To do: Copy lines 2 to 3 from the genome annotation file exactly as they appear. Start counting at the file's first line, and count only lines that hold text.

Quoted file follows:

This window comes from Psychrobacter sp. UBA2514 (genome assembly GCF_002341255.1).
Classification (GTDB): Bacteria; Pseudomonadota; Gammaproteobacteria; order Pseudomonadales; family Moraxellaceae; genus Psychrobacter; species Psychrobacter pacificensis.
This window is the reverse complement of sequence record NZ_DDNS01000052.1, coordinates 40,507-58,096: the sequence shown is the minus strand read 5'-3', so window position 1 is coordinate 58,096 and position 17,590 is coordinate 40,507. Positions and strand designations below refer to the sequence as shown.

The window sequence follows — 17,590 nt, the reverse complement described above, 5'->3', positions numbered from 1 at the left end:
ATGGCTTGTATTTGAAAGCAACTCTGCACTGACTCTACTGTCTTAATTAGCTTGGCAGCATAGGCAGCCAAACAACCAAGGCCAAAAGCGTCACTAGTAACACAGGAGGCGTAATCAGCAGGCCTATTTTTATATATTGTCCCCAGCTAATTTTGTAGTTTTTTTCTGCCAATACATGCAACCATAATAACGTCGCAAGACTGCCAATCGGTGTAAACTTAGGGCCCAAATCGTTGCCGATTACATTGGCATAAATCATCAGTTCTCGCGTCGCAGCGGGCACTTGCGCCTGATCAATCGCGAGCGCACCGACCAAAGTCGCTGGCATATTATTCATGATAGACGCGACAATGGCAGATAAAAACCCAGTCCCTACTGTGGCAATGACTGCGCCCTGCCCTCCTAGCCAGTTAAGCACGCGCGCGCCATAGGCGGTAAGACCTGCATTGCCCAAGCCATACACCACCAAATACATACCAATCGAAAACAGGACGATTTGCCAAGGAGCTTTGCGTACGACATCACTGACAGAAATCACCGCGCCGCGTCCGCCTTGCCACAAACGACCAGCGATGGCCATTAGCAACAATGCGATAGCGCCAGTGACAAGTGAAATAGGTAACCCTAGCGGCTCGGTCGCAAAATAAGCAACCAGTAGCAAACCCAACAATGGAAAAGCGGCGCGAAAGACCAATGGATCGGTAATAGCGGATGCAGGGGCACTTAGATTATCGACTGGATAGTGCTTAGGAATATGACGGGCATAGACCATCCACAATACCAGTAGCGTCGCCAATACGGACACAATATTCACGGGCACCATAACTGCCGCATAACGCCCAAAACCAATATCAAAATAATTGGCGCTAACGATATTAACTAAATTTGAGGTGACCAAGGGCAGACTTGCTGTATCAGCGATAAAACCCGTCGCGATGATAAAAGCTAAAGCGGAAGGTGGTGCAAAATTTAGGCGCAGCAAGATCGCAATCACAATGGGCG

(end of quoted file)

Classification (GTDB): Bacteria; Pseudomonadota; Gammaproteobacteria; order Pseudomonadales; family Moraxellaceae; genus Psychrobacter; species Psychrobacter pacificensis.
This window is the reverse complement of sequence record NZ_DDNS01000052.1, coordinates 40,507-58,096: the sequence shown is the minus strand read 5'-3', so window position 1 is coordinate 58,096 and position 17,590 is coordinate 40,507. Positions and strand designations below refer to the sequence as shown.